• Considers potential consequences and
    implications of behaviors
  • Puts brakes on (inhibits) impulsive reactions
  • Initiates appropriate response to environment

ADHD and the Brain (contd)
  • Research suggests that in in children with ADHD,
    these executive areas of the brain are
  • Increasing the activity level in these areas of
    the ADHD brain have been shown to decrease
    behavioral symptoms. This is the logic behind
    using Stimulant medications as a first line
    treatment for the disorder.

Common Stimulant Medications
  • Methylphenidate (Ritalin)
  • Dextroamphetamine (Dexedrine)
  • Amphetamine/ Dextroamphetamine (Adderall)
  • Pemoline (Cylert)

Things That Look Like ADHD
  • Depression
  • Anxiety
  • Hearing problems
  • Visual problems
  • Seizure disorder
  • Oppositional defiant disorder
  • Autism
  • Learning disabilities
  • Parenting problems
  • Substance use
  • Medication side-effects
  • Lead poisoning

Ten Guiding Principles for Raising a Child with
ADHD (Barkley, 1995)
  • Give your child more immediate feedback and
  • Give more frequent feedback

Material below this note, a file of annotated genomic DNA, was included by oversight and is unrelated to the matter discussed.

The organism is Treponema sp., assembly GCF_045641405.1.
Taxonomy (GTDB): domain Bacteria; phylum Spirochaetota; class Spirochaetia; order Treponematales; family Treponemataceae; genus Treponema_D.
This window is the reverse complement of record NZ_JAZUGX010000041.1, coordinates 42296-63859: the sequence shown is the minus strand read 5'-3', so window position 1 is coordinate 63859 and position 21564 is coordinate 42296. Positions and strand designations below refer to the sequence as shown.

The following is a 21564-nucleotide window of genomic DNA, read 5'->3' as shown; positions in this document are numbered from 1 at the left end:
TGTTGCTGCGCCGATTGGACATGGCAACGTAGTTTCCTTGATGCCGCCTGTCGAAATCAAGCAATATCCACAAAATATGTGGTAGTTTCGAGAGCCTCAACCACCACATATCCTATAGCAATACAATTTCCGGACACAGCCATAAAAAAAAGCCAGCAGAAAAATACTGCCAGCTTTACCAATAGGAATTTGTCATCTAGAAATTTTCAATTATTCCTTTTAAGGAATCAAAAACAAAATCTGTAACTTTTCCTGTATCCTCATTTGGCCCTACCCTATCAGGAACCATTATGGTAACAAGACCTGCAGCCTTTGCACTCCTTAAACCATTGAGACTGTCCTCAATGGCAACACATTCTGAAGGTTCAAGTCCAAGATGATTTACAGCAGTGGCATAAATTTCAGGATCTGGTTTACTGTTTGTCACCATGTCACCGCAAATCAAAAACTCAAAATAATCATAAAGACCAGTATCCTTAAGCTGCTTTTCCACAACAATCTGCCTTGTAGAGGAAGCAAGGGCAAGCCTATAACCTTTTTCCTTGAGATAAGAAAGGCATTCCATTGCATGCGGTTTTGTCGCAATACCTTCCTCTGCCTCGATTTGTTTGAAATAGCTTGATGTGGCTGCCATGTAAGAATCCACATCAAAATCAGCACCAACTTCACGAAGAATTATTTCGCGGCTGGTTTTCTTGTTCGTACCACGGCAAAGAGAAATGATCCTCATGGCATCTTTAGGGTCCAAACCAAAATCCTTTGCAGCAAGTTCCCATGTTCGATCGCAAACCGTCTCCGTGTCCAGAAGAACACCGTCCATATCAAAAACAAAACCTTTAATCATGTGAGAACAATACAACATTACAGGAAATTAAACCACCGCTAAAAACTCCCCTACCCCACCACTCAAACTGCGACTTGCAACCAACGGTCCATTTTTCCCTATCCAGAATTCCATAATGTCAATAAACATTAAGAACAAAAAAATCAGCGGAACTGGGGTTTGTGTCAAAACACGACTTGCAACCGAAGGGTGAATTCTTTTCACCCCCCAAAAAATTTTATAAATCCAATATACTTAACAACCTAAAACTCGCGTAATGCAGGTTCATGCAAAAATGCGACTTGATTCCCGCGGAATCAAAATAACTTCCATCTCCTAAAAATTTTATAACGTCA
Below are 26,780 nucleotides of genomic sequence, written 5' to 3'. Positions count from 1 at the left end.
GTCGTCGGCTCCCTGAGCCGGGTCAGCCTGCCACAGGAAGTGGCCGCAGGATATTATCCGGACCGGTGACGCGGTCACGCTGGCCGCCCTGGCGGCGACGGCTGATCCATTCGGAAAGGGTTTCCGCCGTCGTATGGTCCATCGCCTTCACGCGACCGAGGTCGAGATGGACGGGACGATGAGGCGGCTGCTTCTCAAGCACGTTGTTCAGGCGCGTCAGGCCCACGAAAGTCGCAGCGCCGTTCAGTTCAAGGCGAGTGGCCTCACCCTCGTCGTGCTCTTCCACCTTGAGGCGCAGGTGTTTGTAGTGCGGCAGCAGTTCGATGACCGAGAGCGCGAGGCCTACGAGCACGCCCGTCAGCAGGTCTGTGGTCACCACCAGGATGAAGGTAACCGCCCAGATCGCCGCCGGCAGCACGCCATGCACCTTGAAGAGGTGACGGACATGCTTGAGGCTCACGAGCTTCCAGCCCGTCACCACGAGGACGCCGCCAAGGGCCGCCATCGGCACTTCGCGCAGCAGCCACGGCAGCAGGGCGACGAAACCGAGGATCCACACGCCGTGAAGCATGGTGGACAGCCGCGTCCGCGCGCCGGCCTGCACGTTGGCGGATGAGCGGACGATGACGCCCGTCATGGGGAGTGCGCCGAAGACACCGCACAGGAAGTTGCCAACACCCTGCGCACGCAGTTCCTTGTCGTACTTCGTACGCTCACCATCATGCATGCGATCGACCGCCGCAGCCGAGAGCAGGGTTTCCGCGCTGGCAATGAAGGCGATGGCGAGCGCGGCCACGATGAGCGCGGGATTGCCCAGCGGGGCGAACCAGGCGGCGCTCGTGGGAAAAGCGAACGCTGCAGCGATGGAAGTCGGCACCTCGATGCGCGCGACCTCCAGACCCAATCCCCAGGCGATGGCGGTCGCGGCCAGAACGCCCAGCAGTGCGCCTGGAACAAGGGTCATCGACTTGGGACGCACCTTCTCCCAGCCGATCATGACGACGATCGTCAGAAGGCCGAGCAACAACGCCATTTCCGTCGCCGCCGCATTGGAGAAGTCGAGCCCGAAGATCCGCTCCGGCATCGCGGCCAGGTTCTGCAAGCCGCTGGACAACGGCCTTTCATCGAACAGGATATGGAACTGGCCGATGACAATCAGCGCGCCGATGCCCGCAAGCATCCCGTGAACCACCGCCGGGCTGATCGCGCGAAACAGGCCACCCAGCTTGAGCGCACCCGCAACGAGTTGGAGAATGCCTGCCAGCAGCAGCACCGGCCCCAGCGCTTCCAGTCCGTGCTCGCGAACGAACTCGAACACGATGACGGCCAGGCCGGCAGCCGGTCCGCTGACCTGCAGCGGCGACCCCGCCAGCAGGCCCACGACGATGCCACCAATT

• Use larger and more powerful consequences
  • Use incentives before punishment
  • Strive for consistency

Ten Guiding Principles for Raising a Child with
ADHD (contd)
  • Act, dont yak!
  • Plan ahead for problem situations
  • Keep a disability perspective
  • Dont personalize your childs problems or the
  • Practice forgiveness

In Using These Principles, It Is Important That
the Parent
  • Pause before reacting to the child
  • Use the ensuing delay to remember all 10 guiding
    principles (post them around the house if
  • Choose a response that is consistent with the

Additional Tips for Managing ADHD Behaviors
  • Pay positive attention to your childcatch them
    being good
  • Give effective commands
  • Short, sweet, and straightforward
  • Limit the number of tasks to 1-2 per command
  • Maintain clear and consistent expectations
  • Communicate realistic consequences for inability
    to meet expectations

Tips for Managing ADHD (Contd)
  • Manage the childs environment
  • Limit distracting influences during times when
    child is asked to be on task (i.e. homework)
  • Maintain a regular and predictable daily
  • When eliciting childs input, limit (but dont
    eliminate) the number of choices available to
    him/her to 2-3 options

Tips for Managing ADHD (Contd)
  • Be patient
  • Be persistent
  • Be understanding
  • Most importantly, remember to differentiate the
    behaviors from the child
  • Bad behaviors are not synonymous with a bad child

Resources Available to Parents
  • Children and Adults with ADD (CHADD) a family
    support organization that provides a variety of
    services. ( or the Central OK
    chapter phone number is 405-722-1233
  • There is a plethora of readings available to
    those interested in obtaining more information on
    ADHD. One that I have found particularly useful
    in working with parents is Taking Charge of ADHD
    The Complete Authoritative Guide for Parents, by
    Russell A. Barkley, Ph.D. (1995)